DJI Air 2S Dynamic Range and ISO Performance Testing
To be honest, I was a bit disappointed with the image quality from the Air 2S after my first outing, but then I realized how far I was having to push the images in Lightroom (+2.5 for exposure and +75 for shadows) to handle the extreme dynamic range of the landscapes. That realization made me feel much better about the capabilities of the camera but also led me to want to develop a better understanding of how the camera performs. Unfortunately, none of the camera review sites have bothered to do any sort of real, in-depth image quality analysis on this camera (mostly they just repeat DJI’s marketing line “Air 2S Melds Incredible Image Quality With Unmatched Flight Performance”). So I decided to do some testing of my own.
I’ve taken several series of images under different conditions to see what I can learn. And I’m now very impressed with the capabilities of this little flying camera (especially after capturing these images). This started out as an ISO test but accidentally ended up also being a dynamic range test (that’s what happens when you take a camera outside). What I learned is that when pushing a camera sensor to its limits at one extreme (noise in the shadows), we also end up testing the limits at the other extreme (clipping in the highlights) because dynamic range is directly affected by ISO.
Caveat: these tests are not scientific nor controlled but I think they do provide some useful insights for how to get the best images from this camera in real shooting situations.
Basic ISO Comparison
I captured a series of photos with the aircraft hovering in my front yard. The sun came up over the trees just as I getting started so portions of the house were in direct sunlight while most of the scene was in shadow. This scene was therefore very challenging for the sensor and thus quite instructive for how to best utilize the camera for capturing scenes with strong lighting.
Single Image DNG
These photos were captured in single shot DNG mode, autofocus, 0 EV exposure compensation, and fixed ISO. The camera was allowed to select the shutter speed for each image based on the metered exposure. The comparison images below are ~200% crops minimally processed in Lightroom with Sharpening set to zero. To my eye, the three images in the top row are all good, and I think the ISO 800 image would be fine with some noise reduction applied depending on the intended use of the photo. In addition to the visible noise, I also noticed some unusual camera behavior and strange color shifts at ISO 1600 and 3200.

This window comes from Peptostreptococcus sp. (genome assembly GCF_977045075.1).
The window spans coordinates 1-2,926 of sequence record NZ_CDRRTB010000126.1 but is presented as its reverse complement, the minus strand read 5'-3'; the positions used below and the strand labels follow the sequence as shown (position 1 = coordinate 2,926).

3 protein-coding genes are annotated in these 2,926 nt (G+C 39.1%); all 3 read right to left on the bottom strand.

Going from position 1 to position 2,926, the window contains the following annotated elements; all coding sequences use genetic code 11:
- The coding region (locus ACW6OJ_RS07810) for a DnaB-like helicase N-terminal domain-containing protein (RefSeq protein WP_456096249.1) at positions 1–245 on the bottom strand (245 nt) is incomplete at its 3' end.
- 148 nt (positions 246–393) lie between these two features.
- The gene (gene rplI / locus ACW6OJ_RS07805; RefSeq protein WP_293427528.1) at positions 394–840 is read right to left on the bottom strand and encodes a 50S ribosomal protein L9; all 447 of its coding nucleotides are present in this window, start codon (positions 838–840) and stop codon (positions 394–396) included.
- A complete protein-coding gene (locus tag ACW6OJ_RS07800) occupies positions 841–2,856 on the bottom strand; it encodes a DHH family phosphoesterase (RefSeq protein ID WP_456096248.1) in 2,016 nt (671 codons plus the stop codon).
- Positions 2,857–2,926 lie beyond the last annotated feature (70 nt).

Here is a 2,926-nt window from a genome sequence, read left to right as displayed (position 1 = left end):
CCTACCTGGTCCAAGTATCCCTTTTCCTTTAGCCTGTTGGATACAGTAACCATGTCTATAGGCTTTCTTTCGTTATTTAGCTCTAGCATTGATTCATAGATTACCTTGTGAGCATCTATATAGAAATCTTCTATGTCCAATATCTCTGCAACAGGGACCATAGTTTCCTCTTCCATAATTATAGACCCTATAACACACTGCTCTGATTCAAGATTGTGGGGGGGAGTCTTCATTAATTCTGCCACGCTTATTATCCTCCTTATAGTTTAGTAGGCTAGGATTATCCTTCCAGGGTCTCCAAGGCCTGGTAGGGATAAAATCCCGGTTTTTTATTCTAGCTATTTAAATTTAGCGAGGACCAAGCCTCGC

I repeated this same series of exposures twice with exposure compensation set to -1 and -2 EV so the exposures were deprived of light. At ISO 100, I saw no discernable noise in the shadows in the 0 and -1 EV exposures; some noise is visible in the -2 EV exposure, comparable to the shadow noise at ISO 400 at 0 EV shown above.
For single exposures in low light situations with shutter speed limitations, ISO 400 produces good/acceptable images and ISO 800 produces acceptable images (with proper sharpening and noise reduction). I would still try to avoid ISO 1600 or 3200.
In August 2021, TechRadar published an article stating that they were surprised by the low noise in the DNG raw files produced by the Air 2S, so they reached out to DJI who confirmed that “temporal denoising technology is used on the raw files”. The story is quite vague on exactly what their reviewers noticed and what they discussed with DJI, but I have to say that I’m not seeing any evidence of heavy-handed noise reduction being applied in the higher ISO images.
5-exposure HDR AEB